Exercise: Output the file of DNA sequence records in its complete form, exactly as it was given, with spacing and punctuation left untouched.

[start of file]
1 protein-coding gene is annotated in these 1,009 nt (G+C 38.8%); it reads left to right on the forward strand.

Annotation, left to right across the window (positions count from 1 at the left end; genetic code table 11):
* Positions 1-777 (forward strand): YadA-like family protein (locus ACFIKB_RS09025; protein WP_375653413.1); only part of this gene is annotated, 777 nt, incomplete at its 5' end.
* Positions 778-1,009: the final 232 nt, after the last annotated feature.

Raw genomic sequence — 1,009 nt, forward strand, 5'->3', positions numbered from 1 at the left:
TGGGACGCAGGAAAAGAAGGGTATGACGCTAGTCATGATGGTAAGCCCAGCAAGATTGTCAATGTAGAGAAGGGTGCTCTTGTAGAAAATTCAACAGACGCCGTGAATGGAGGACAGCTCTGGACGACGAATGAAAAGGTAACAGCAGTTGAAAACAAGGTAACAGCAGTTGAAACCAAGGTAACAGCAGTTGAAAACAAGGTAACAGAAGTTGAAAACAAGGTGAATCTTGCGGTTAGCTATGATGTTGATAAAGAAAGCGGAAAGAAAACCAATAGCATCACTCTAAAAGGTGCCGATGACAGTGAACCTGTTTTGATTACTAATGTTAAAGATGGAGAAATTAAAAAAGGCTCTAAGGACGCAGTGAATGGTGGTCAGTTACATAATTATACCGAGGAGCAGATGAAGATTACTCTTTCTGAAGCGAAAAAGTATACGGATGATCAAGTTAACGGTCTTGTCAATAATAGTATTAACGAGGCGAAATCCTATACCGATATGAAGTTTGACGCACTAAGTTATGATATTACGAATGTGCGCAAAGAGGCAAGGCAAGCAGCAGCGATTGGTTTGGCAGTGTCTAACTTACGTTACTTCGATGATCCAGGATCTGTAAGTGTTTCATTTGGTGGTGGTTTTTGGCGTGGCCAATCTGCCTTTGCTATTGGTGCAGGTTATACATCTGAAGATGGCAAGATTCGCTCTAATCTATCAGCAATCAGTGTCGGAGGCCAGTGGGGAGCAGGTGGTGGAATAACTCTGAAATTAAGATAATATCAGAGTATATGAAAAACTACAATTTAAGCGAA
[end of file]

1 protein-coding gene is annotated in these 1,009 nt (G+C 38.8%); it reads left to right on the forward strand.

Annotation, left to right across the window (positions count from 1 at the left end; genetic code table 11):
* Positions 1-777 (forward strand): YadA-like family protein (locus ACFIKB_RS09025; protein WP_375653413.1); only part of this gene is annotated, 777 nt, incomplete at its 5' end.
* Positions 778-1,009: the final 232 nt, after the last annotated feature.

Raw genomic sequence — 1,009 nt, forward strand, 5'->3', positions numbered from 1 at the left:
TGGGACGCAGGAAAAGAAGGGTATGACGCTAGTCATGATGGTAAGCCCAGCAAGATTGTCAATGTAGAGAAGGGTGCTCTTGTAGAAAATTCAACAGACGCCGTGAATGGAGGACAGCTCTGGACGACGAATGAAAAGGTAACAGCAGTTGAAAACAAGGTAACAGCAGTTGAAACCAAGGTAACAGCAGTTGAAAACAAGGTAACAGAAGTTGAAAACAAGGTGAATCTTGCGGTTAGCTATGATGTTGATAAAGAAAGCGGAAAGAAAACCAATAGCATCACTCTAAAAGGTGCCGATGACAGTGAACCTGTTTTGATTACTAATGTTAAAGATGGAGAAATTAAAAAAGGCTCTAAGGACGCAGTGAATGGTGGTCAGTTACATAATTATACCGAGGAGCAGATGAAGATTACTCTTTCTGAAGCGAAAAAGTATACGGATGATCAAGTTAACGGTCTTGTCAATAATAGTATTAACGAGGCGAAATCCTATACCGATATGAAGTTTGACGCACTAAGTTATGATATTACGAATGTGCGCAAAGAGGCAAGGCAAGCAGCAGCGATTGGTTTGGCAGTGTCTAACTTACGTTACTTCGATGATCCAGGATCTGTAAGTGTTTCATTTGGTGGTGGTTTTTGGCGTGGCCAATCTGCCTTTGCTATTGGTGCAGGTTATACATCTGAAGATGGCAAGATTCGCTCTAATCTATCAGCAATCAGTGTCGGAGGCCAGTGGGGAGCAGGTGGTGGAATAACTCTGAAATTAAGATAATATCAGAGTATATGAAAAACTACAATTTAAGCGAA